Reacting to Governor Jay Inslee’s call this week to increase the state minimum wage, Republicans had a predictable response.
“More people will lose jobs,” Sen. Linda Evans Parlette of Wenatchee told The Seattle Times.
It’s the same response conservatives and other skeptics of raising the minimum wage had when faced with SeaTac’s Proposition 1, which passed in November and set the wage floor at $15-an-hour for certain workers serving the airport. “Approximately 5 percent of low-wage jobs will be lost,” declared a “special report” by the right-leaning Washington Research Council. Likewise, when asked in an interview last week about the $15 movement in Seattle, state Washington Republican Party chair Susan Hutchison said that her main concern was unemployment.
If this were 20 or 25 years ago, most economists would have agreed with that concern, asserts Arindrajit Dube, a University of Massachusetts at Amherst economist and a leading researcher on the minimum wage. But their convictions were based on what Dube calls “shallow data.”
In the ‘90s, however, came an opportunity for empirical evidence. With the federal minimum wage stagnant, states and local jurisdictions began to take matters into their own hands. In 1992, New Jersey set a new minimum wage that was nearly 20 percent higher than the federal level. Pioneering economists David Card and Alan Kreuger set out to study the effect by examining employment levels in New Jersey and bordering Pennsylvania. “We found it didn’t cause loss of jobs in New Jersey,” relates Card, who is now at the University of California at Berkeley. Since then, he says, “many, many people followed that up” with their own studies.
One of the them is Dube, who with fellow economists T. William Lester and Michael Reich, looked at minimum wage differentials in bordering jurisdictions over a period of two decades. Their conclusion, Dube says: “There is very little evidence of job loss.”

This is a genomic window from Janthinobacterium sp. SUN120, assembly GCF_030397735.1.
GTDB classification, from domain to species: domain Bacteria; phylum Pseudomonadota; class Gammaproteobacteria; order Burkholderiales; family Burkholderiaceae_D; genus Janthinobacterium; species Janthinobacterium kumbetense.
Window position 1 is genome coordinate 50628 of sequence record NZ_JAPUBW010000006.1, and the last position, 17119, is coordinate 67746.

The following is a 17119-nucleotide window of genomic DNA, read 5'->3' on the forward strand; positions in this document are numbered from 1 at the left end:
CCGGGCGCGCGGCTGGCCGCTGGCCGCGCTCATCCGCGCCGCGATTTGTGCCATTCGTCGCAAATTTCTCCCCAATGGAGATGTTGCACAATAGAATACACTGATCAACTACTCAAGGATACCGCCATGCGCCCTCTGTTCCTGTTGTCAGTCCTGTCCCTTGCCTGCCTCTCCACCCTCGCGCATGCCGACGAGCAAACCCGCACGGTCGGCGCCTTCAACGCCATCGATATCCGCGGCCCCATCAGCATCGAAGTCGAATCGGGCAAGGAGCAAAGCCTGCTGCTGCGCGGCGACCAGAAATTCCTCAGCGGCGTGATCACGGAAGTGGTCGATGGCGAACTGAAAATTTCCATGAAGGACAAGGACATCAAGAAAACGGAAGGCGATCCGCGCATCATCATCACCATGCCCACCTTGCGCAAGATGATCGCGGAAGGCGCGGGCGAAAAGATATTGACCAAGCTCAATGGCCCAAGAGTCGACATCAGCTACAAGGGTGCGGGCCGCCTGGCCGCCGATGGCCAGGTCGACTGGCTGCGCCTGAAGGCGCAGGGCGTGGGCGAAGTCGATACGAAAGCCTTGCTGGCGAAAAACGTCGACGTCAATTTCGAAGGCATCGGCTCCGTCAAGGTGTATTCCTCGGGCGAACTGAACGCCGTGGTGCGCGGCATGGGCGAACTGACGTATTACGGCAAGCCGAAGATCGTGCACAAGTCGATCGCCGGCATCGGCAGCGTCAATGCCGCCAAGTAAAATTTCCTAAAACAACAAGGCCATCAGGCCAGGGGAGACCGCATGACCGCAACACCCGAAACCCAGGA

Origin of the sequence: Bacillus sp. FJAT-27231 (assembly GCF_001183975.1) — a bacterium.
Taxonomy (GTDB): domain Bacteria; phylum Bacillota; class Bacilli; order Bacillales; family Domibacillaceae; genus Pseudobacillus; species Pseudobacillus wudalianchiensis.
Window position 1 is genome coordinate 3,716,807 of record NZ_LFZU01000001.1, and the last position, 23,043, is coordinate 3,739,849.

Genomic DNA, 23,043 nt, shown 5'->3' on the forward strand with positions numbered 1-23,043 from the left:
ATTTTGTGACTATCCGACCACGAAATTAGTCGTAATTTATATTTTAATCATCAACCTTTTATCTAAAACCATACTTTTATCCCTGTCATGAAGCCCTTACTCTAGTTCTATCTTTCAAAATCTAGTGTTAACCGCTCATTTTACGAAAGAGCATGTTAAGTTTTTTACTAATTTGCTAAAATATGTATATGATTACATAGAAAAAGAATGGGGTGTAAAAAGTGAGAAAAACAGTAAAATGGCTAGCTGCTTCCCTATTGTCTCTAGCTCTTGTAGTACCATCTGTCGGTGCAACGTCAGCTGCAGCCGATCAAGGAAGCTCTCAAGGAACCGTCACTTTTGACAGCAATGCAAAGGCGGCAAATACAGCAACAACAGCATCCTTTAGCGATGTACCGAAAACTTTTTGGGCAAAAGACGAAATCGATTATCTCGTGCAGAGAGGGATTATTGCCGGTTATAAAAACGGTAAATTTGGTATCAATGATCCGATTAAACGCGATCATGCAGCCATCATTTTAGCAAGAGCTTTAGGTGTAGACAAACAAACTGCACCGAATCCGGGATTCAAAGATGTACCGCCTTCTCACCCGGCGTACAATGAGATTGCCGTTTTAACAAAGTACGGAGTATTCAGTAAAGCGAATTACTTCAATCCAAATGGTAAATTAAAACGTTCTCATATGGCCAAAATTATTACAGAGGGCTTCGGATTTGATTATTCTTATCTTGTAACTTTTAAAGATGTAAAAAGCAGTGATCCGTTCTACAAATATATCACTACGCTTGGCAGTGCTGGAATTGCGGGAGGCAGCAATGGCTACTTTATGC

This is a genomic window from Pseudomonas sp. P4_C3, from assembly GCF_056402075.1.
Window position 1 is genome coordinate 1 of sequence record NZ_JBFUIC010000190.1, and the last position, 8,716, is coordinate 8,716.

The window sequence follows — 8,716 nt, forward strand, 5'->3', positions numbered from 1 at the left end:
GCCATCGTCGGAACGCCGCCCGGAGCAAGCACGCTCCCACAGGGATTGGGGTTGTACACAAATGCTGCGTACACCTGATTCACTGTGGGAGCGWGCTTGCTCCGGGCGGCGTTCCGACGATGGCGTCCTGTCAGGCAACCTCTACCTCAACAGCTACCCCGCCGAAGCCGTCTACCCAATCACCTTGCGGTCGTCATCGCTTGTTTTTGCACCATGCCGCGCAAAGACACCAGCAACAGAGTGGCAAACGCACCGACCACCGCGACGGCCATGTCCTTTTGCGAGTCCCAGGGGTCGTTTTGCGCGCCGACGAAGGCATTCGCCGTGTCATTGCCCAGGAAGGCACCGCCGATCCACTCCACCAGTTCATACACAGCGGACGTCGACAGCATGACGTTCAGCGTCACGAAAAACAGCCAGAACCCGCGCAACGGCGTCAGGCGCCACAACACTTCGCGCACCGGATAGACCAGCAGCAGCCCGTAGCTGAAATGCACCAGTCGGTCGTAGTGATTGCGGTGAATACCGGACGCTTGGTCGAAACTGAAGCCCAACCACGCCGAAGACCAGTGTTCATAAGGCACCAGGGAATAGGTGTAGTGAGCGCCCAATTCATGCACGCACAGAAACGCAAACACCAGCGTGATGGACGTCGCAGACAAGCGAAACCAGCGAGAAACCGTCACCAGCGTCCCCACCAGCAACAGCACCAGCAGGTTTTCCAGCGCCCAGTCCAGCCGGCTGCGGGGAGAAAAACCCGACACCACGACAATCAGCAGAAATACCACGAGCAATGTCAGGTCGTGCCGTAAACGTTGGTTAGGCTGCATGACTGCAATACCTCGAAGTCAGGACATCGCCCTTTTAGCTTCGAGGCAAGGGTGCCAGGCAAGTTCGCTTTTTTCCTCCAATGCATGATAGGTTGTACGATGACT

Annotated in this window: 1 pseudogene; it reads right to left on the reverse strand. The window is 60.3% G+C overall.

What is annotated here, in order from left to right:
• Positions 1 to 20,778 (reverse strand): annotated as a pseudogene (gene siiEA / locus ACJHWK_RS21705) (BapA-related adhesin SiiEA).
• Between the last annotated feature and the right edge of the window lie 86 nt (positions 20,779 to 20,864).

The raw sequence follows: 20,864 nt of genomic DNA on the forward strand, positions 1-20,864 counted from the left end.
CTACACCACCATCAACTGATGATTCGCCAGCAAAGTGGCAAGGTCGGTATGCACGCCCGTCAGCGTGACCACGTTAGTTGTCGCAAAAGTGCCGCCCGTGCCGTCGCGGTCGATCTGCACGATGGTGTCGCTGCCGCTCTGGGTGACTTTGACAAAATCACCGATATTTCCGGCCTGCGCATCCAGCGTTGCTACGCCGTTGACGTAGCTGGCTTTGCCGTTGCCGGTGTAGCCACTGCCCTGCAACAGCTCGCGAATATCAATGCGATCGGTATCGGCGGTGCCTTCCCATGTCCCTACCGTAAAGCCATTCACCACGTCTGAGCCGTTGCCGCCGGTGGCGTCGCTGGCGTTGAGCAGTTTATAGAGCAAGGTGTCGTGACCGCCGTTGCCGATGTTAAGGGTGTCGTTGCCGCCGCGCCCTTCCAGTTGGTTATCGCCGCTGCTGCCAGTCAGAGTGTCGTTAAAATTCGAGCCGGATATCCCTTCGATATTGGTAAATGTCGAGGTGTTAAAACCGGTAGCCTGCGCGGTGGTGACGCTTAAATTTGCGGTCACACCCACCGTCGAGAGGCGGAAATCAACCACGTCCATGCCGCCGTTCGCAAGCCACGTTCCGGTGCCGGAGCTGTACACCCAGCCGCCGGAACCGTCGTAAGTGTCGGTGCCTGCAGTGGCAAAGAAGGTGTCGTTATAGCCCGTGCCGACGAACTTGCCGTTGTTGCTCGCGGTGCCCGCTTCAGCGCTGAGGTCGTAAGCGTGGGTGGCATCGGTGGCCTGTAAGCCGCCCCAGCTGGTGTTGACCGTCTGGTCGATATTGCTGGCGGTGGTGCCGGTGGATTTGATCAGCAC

“The minimum wage workforce is mostly employed by retail, accommodation and food service businesses,” Dube says when asked to explain why. “Those are fairly location-specific.” Even if prices go up because of increased labor costs, customers don’t want to drive far out of their way just to save a little money on, say, burger. For one thing, they’d have to factor in the cost of transportation, which might mean they wouldn’t save any money at all.
Dube allows that some economists have come up with contradictory findings, although he argues that their methodology is flawed because they compared states with very different economies-- “like Washington and Texas.”
Still, he says, the consensus in his profession has shifted. He points to a survey of economists published last year by the University of Chicago Booth School of Business. Asked whether raising the minimum wage “would make it noticeably harder for low-skilled workers to find employment,” just 34 percent agreed.
Yet Dube also cautions that the data gathered so far relates to wage increases that tend to run about 25 percent. Inslee’s proposal of a hike between $1.50 and $2.50 falls in that range. A $15 minimum wage, on the other hand, would amount to a dramatic 60 percent increase.
The effect, Dube affirms, “would be beyond what the data really speaks to. It’s something we don’t know.”
With the $15 movement stronger than ever in Seattle, we seem to be on the verge of a great experiment. Whatever happens, economists will have a field day studying the results. Asked if he’s excited about doing so, Dube enthuses, “Absolutely!”